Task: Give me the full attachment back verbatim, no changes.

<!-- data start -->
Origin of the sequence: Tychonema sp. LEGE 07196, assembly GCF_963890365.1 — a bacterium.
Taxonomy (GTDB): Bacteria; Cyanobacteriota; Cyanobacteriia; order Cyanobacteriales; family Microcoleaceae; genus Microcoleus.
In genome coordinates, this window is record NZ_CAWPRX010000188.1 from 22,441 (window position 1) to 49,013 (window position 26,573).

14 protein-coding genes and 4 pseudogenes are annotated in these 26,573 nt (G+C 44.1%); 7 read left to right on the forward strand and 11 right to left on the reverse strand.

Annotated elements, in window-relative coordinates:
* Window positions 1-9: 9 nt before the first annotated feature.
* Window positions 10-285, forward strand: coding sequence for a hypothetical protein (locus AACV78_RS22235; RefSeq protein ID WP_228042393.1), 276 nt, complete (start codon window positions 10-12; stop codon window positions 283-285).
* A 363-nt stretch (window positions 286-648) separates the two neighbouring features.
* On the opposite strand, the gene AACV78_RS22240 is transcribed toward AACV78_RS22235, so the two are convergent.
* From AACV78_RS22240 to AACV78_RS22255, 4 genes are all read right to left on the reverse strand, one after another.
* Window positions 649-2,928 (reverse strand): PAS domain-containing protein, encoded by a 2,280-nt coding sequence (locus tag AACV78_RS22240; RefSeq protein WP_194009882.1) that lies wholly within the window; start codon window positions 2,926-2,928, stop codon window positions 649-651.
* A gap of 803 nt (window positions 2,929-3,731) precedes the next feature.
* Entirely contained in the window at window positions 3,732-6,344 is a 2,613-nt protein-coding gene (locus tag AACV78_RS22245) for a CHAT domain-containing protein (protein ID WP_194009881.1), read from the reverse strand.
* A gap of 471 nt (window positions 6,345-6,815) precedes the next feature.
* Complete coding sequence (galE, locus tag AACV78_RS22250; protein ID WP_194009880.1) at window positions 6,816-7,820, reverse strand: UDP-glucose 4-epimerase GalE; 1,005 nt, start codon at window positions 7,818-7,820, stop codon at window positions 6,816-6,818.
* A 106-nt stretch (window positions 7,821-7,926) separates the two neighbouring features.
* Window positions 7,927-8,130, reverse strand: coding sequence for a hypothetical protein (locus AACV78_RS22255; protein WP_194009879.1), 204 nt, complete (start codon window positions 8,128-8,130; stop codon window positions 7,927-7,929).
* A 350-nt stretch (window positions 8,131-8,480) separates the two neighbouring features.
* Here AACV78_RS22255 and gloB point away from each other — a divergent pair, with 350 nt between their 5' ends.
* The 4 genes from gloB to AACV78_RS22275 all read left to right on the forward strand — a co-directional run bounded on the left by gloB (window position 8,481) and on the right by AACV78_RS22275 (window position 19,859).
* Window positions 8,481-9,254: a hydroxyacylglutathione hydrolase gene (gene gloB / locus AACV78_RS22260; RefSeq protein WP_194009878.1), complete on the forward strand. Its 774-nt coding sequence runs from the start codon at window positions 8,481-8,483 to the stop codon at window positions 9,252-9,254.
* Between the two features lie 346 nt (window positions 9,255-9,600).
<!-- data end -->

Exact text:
Origin of the sequence: Tychonema sp. LEGE 07196, assembly GCF_963890365.1 — a bacterium.
Taxonomy (GTDB): Bacteria; Cyanobacteriota; Cyanobacteriia; order Cyanobacteriales; family Microcoleaceae; genus Microcoleus.
In genome coordinates, this window is record NZ_CAWPRX010000188.1 from 22,441 (window position 1) to 49,013 (window position 26,573).

14 protein-coding genes and 4 pseudogenes are annotated in these 26,573 nt (G+C 44.1%); 7 read left to right on the forward strand and 11 right to left on the reverse strand.

Annotated elements, in window-relative coordinates:
* Window positions 1-9: 9 nt before the first annotated feature.
* Window positions 10-285, forward strand: coding sequence for a hypothetical protein (locus AACV78_RS22235; RefSeq protein ID WP_228042393.1), 276 nt, complete (start codon window positions 10-12; stop codon window positions 283-285).
* A 363-nt stretch (window positions 286-648) separates the two neighbouring features.
* On the opposite strand, the gene AACV78_RS22240 is transcribed toward AACV78_RS22235, so the two are convergent.
* From AACV78_RS22240 to AACV78_RS22255, 4 genes are all read right to left on the reverse strand, one after another.
* Window positions 649-2,928 (reverse strand): PAS domain-containing protein, encoded by a 2,280-nt coding sequence (locus tag AACV78_RS22240; RefSeq protein WP_194009882.1) that lies wholly within the window; start codon window positions 2,926-2,928, stop codon window positions 649-651.
* A gap of 803 nt (window positions 2,929-3,731) precedes the next feature.
* Entirely contained in the window at window positions 3,732-6,344 is a 2,613-nt protein-coding gene (locus tag AACV78_RS22245) for a CHAT domain-containing protein (protein ID WP_194009881.1), read from the reverse strand.
* A gap of 471 nt (window positions 6,345-6,815) precedes the next feature.
* Complete coding sequence (galE, locus tag AACV78_RS22250; protein ID WP_194009880.1) at window positions 6,816-7,820, reverse strand: UDP-glucose 4-epimerase GalE; 1,005 nt, start codon at window positions 7,818-7,820, stop codon at window positions 6,816-6,818.
* A 106-nt stretch (window positions 7,821-7,926) separates the two neighbouring features.
* Window positions 7,927-8,130, reverse strand: coding sequence for a hypothetical protein (locus AACV78_RS22255; protein WP_194009879.1), 204 nt, complete (start codon window positions 8,128-8,130; stop codon window positions 7,927-7,929).
* A 350-nt stretch (window positions 8,131-8,480) separates the two neighbouring features.
* Here AACV78_RS22255 and gloB point away from each other — a divergent pair, with 350 nt between their 5' ends.
* The 4 genes from gloB to AACV78_RS22275 all read left to right on the forward strand — a co-directional run bounded on the left by gloB (window position 8,481) and on the right by AACV78_RS22275 (window position 19,859).
* Window positions 8,481-9,254: a hydroxyacylglutathione hydrolase gene (gene gloB / locus AACV78_RS22260; RefSeq protein WP_194009878.1), complete on the forward strand. Its 774-nt coding sequence runs from the start codon at window positions 8,481-8,483 to the stop codon at window positions 9,252-9,254.
* Between the two features lie 346 nt (window positions 9,255-9,600).